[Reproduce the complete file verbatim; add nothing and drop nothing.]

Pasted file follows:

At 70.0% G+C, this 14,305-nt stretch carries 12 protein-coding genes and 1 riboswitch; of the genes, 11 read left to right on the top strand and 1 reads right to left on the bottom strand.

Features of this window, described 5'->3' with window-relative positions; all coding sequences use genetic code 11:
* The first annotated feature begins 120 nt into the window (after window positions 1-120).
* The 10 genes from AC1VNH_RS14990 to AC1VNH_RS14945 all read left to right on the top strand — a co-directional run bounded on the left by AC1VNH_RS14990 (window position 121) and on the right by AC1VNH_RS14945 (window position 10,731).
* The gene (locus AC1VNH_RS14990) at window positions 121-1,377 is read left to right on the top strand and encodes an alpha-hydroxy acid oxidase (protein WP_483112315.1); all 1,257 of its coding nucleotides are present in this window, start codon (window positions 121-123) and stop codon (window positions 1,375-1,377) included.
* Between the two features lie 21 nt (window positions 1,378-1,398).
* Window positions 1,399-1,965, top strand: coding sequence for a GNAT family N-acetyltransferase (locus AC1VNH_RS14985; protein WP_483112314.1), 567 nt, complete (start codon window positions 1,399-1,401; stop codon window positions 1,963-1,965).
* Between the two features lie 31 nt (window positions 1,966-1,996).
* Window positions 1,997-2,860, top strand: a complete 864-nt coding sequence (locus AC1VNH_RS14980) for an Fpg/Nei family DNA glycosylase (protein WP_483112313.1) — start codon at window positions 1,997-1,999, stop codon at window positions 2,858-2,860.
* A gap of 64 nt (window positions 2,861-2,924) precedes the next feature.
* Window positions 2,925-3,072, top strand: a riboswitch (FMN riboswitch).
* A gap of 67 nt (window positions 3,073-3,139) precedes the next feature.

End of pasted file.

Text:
At 70.0% G+C, this 14,305-nt stretch carries 12 protein-coding genes and 1 riboswitch; of the genes, 11 read left to right on the top strand and 1 reads right to left on the bottom strand.

Features of this window, described 5'->3' with window-relative positions; all coding sequences use genetic code 11:
* The first annotated feature begins 120 nt into the window (after window positions 1-120).
* The 10 genes from AC1VNH_RS14990 to AC1VNH_RS14945 all read left to right on the top strand — a co-directional run bounded on the left by AC1VNH_RS14990 (window position 121) and on the right by AC1VNH_RS14945 (window position 10,731).
* The gene (locus AC1VNH_RS14990) at window positions 121-1,377 is read left to right on the top strand and encodes an alpha-hydroxy acid oxidase (protein WP_483112315.1); all 1,257 of its coding nucleotides are present in this window, start codon (window positions 121-123) and stop codon (window positions 1,375-1,377) included.
* Between the two features lie 21 nt (window positions 1,378-1,398).
* Window positions 1,399-1,965, top strand: coding sequence for a GNAT family N-acetyltransferase (locus AC1VNH_RS14985; protein WP_483112314.1), 567 nt, complete (start codon window positions 1,399-1,401; stop codon window positions 1,963-1,965).
* Between the two features lie 31 nt (window positions 1,966-1,996).
* Window positions 1,997-2,860, top strand: a complete 864-nt coding sequence (locus AC1VNH_RS14980) for an Fpg/Nei family DNA glycosylase (protein WP_483112313.1) — start codon at window positions 1,997-1,999, stop codon at window positions 2,858-2,860.
* A gap of 64 nt (window positions 2,861-2,924) precedes the next feature.
* Window positions 2,925-3,072, top strand: a riboswitch (FMN riboswitch).
* A gap of 67 nt (window positions 3,073-3,139) precedes the next feature.